NEW YORK (Reuters Health) - Once a woman begins experiencing symptoms of ovarian cancer, getting diagnosed and treated quickly may not help her survive longer, according to a new study of Australian women.
The finding is discouraging, researchers said, especially because doctors have believed that catching more cases of ovarian cancer early may help extend how long women live after diagnosis.
Ovarian cancer kills the majority of women with the disease within 5 years.
The results, published in the Journal of Clinical Oncology, “do not mean that women who have persistent symptoms that might be due to ovarian cancer should not seek immediate medical attention,” Christina Nagle, the study’s lead author from the Queensland Institute of Medical Research in Australia, told Reuters Health.
“Presenting promptly will help ensure that they are appropriately referred and can then make informed choices about their treatment,” she said in an email.
Nagle and her colleagues followed almost 1,500 Australian women who were diagnosed with ovarian cancer between 2002 and 2005. The researchers interviewed the women about their symptoms and when they first went to the doctor and were diagnosed with cancer, then continued to track the participants for the next 5 years.
Most of the women had symptoms before they were diagnosed - in the others, cancer was caught at a routine check-up or during surgery for a different condition.
In women with symptoms, about 40 percent went to their doctors and were examined and diagnosed with ovarian cancer within 2 months of when the symptoms started. Within 3 months, about 60 percent of women had been diagnosed, and 6 months after symptoms began, 80 percent had been diagnosed.
Women whose cancer was picked up before symptoms started survived longer than those who had symptoms. For example, in all women with late-stage cancer, those without symptoms lived an average of 4 years after their diagnosis, compared to 3 years in women with symptoms.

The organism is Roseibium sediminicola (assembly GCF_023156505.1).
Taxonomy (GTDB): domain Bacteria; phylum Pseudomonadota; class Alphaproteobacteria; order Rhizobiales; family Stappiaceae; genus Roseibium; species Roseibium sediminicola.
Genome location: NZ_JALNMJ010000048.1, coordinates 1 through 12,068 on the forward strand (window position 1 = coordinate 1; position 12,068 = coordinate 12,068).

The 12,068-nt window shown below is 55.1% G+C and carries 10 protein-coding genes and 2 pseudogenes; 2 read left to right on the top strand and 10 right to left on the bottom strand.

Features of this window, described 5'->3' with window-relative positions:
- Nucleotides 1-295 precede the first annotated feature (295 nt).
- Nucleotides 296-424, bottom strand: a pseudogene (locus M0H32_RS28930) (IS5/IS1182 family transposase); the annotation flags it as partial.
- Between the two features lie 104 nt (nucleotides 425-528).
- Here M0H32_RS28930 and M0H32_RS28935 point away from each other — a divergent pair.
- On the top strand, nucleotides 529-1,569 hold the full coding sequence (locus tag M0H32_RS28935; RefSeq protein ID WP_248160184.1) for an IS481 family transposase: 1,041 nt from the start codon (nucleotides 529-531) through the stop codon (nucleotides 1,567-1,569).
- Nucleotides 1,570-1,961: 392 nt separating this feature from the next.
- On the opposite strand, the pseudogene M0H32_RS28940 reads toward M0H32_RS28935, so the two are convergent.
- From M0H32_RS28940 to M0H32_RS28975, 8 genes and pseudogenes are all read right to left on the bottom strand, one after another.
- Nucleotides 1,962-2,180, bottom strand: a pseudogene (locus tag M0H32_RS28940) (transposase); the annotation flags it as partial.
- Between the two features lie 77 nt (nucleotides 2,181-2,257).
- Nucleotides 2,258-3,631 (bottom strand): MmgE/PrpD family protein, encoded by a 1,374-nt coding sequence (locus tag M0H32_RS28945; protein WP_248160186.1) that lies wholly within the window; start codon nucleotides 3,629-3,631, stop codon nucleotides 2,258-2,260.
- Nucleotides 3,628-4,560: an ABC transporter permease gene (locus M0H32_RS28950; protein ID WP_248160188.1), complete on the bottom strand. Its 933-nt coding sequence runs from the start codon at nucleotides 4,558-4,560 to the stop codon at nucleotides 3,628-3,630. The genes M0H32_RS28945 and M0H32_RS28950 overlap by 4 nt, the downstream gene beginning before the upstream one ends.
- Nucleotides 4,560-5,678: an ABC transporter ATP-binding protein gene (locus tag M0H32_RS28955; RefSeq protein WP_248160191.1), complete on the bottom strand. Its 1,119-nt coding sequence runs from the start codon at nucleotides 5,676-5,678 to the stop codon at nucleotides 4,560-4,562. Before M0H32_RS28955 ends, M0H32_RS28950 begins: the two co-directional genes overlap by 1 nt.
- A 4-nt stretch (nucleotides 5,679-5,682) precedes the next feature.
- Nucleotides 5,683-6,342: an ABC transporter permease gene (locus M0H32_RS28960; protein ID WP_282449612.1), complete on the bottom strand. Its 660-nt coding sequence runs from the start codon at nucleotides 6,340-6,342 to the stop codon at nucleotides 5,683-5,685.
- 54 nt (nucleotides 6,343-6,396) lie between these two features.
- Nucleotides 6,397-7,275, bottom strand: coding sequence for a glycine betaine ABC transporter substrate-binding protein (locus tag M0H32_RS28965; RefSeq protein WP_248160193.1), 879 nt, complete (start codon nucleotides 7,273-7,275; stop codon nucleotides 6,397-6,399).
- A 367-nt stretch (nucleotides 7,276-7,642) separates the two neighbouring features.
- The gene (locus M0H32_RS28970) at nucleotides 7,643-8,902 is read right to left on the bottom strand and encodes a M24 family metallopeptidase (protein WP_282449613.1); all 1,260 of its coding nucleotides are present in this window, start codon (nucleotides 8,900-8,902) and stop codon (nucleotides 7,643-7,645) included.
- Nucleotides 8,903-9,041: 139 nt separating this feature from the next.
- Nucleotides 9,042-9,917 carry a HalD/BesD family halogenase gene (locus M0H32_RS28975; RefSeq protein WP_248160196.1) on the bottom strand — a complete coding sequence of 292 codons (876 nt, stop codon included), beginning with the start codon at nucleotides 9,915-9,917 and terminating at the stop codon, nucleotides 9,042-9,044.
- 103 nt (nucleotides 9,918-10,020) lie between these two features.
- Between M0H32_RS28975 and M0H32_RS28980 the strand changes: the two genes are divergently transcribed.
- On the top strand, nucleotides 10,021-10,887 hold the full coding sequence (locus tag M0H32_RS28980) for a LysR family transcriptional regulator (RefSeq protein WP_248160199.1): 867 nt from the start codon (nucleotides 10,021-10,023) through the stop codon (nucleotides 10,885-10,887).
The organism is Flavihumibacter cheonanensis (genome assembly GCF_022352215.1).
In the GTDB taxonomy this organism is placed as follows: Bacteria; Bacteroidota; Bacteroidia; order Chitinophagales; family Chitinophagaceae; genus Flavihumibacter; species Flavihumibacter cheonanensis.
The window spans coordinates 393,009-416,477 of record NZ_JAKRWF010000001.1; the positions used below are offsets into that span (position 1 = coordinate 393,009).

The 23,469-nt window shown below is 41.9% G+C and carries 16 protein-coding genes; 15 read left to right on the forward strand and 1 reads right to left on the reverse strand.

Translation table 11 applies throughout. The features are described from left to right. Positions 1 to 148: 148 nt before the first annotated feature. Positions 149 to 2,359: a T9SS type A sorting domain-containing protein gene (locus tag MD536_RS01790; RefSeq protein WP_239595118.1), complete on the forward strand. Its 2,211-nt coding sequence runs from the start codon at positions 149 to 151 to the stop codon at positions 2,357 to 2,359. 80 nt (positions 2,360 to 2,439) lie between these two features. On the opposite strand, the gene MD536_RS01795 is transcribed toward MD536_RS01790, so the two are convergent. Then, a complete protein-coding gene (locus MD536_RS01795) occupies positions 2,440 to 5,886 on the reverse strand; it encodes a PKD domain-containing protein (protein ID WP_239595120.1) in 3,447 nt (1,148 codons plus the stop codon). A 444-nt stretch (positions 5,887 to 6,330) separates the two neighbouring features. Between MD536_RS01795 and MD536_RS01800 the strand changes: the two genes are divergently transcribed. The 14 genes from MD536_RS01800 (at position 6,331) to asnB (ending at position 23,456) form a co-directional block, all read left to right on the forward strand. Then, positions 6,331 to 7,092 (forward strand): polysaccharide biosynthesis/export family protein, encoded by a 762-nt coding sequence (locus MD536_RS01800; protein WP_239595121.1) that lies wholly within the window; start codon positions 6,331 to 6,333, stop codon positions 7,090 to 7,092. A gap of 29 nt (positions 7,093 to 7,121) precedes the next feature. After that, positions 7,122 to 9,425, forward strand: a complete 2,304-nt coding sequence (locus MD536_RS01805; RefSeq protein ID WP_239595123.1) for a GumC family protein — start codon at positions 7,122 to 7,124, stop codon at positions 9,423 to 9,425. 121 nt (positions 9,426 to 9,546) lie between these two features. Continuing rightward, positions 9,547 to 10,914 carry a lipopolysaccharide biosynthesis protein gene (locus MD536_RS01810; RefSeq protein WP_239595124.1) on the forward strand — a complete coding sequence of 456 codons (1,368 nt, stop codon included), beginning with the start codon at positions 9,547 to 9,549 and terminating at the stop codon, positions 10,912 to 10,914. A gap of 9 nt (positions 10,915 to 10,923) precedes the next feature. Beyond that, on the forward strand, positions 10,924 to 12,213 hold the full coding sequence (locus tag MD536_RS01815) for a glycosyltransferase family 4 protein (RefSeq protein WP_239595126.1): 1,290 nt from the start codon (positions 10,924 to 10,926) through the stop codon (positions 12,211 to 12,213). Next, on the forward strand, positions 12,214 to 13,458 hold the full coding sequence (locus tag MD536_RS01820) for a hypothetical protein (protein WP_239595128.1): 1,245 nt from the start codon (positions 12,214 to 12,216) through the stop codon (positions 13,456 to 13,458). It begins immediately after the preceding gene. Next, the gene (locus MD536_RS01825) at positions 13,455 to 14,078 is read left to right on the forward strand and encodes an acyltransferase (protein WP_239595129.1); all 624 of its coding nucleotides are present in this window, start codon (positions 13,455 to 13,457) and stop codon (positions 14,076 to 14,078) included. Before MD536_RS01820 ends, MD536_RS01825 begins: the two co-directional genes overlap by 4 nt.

But among those who did have invasive, symptomatic cancer, survival did not depend on how soon they saw their doctor.
Fifty-two percent of women who were diagnosed within 1 month of their first symptoms survived for the next 5 years, compared to 53 percent of women who took more than a year to be diagnosed.
Nagle said that her team suspects that once cancer is advanced enough to cause symptoms, it may be too late for treatment to help most patients live longer.
However, women may still get symptoms - such as daily stomach or pelvic pain, pelvic bloating or fullness, or difficulty eating - from early-stage cancer, and for them, it’s possible that a quick diagnosis could improve outcomes, said M. Robyn Andersen, who studies ovarian cancer at the University of Washington in Seattle and was not involved in the current research.
Women who have new and persistent symptoms, she said, should still see their doctors.
And even if there is no ultimate change in how long women with ovarian cancer survive, early diagnosis and treatment is still important, Andersen said.
“Getting somebody quickly and promptly to the correct treatments helps them feel better about working with their physician team, helps them start their battle with cancer in a much better place,” she told Reuters Health. “It is a quality of life issue for a cancer patient to be diagnosed promptly.”
According to the National Cancer Institute, about 22,000 new cases of ovarian cancer were diagnosed last year.
Tumors or abnormal growths may first be detected during a normal pelvic exam, or through ultrasound imaging. A blood test to detect a substance called CA 125, which may be a sign of certain cancers, is still being studied as a diagnostic tool, according to the National Cancer Institute.
Because the disease is relatively rare and the benefits of early detection unclear, the U.S. Preventive Services Task Force, a federal expert panel, does not recommend that women be regularly screened for ovarian cancer.
SOURCE: bit.ly/ky2Ojr Journal of Clinical Oncology, online May 2, 2011.